LIMA — Forty-two fewer children will be able to enroll in Head Start next fall, and four staff members will lose their jobs as Lima Allen Council on Community Affairs tries to absorb $190,000 in cuts because of sequestration.
Other changes are coming to Head Start as a result of the automatic federal budget cuts amounting to $85 billion nationwide.
“While many funding sources are still trying to figure this out, the impact for LACCA’s Head Start program is clear,” said Jackie Fox, LACCA chief executive officer. “Like all federal programs, Head Start is facing a 5.3 percent funding cut and must implement this cut prior to Oct. 30.”
The annual budget cut has to be absorbed in a six-month period, which will increase the negative impacts to families and staff. Nationally, officials estimate 70,000 Head Start children will be impacted.
Head Start has 422 children ages 3 to 5, along with 130 early Head Start children ages 2 and younger. The early Head Start program runs 12 months, as opposed to a typical school year for the older children
When staff and children return to the program in the fall, there will be 42 fewer children enrolled and four staff will lose their jobs. Holly Rex, chief operating officer, said the change will impact lower-income families typically served by Head Start.
“It is sad we have to go through this process when this is the group of programs that need to be available in a better way,” Rex said. “Just saying that we are going to cut the budget at 5 percent, I don’t know that the government fully understands when they make those statements what that means. It is a $190,000 hit for our agency that we have to absorb over these next six months.”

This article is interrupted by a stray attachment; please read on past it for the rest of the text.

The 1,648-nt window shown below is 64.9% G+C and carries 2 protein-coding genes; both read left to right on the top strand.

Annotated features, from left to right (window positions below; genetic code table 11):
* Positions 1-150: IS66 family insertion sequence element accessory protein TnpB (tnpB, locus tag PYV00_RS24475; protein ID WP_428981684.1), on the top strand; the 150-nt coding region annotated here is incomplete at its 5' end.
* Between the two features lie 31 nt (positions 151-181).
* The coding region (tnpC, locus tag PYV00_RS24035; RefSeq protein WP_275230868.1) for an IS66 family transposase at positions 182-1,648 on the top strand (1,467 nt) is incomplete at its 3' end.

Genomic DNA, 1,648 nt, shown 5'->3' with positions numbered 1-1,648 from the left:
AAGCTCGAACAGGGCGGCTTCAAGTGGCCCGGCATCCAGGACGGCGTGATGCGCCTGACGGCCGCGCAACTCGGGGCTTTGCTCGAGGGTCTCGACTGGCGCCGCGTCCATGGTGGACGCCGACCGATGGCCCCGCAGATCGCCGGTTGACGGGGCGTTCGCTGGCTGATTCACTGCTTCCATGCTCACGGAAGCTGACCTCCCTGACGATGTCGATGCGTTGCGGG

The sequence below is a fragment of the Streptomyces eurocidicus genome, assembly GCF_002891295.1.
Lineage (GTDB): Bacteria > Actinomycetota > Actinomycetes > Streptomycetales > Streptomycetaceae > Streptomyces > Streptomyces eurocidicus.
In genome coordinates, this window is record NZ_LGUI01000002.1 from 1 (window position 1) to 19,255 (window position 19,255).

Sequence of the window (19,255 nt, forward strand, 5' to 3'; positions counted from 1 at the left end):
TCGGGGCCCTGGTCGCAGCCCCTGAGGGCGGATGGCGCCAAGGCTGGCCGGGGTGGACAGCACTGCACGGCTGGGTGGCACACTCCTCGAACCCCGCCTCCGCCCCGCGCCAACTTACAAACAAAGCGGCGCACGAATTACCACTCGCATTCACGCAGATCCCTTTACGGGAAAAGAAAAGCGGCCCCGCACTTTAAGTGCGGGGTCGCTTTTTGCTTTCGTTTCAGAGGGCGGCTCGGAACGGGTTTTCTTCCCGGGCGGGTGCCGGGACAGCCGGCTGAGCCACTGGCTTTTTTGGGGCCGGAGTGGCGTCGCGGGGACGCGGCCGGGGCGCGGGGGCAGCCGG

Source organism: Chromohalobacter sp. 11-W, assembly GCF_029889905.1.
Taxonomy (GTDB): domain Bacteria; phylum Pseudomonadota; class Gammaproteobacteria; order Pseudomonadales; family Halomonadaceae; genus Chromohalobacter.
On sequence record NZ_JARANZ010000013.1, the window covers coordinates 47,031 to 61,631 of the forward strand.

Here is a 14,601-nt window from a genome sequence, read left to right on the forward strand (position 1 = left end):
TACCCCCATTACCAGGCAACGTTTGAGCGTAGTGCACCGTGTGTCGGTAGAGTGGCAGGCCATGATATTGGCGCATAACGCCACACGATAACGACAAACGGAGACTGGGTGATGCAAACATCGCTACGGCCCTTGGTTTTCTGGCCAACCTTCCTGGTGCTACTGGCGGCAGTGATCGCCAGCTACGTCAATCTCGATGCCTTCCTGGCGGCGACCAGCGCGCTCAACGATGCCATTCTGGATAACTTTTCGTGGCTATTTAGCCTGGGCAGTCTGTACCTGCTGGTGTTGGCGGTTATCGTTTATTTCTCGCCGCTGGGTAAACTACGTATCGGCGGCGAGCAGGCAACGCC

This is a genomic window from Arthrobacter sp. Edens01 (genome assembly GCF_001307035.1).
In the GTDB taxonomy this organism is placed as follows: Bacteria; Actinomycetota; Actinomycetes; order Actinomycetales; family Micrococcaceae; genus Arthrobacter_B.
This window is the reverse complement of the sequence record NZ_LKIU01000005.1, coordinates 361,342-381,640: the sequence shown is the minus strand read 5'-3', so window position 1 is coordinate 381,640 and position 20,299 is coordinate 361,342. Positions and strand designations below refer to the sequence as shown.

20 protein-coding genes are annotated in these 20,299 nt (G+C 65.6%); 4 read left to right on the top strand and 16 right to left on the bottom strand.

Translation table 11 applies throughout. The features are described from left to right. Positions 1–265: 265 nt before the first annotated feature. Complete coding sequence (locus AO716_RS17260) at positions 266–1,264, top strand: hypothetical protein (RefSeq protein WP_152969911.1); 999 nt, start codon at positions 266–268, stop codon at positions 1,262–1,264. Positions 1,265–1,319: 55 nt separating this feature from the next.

Head Start also will close its doors a week earlier this school year, on May 10. The Early Head Start program no longer will operate over the summer.
Specifically, the site at Lima Senior High School and the home-based program will not be available. It will impact 86 children and staff and two managers. Typically, the children at the high school belong to teenage mothers.
“If teen moms have jobs, and they were hoping that children would continue over the summer, they are going to have to make some different changes for themselves,” Rex said.
The plan still needs to be approved by the federal government, and officials worry that it could take a while. Rex said the agency cannot implement the plan until it is approved.
“The longer it waits, the less amount of money we are going to gain by trying to do it within the six months,” she said, adding that if it takes several months, Head Start may have to adjust in order to get to the $190,000 in the six months.
Information on the changes is available at www.lacca.com and on the agency’s Facebook page.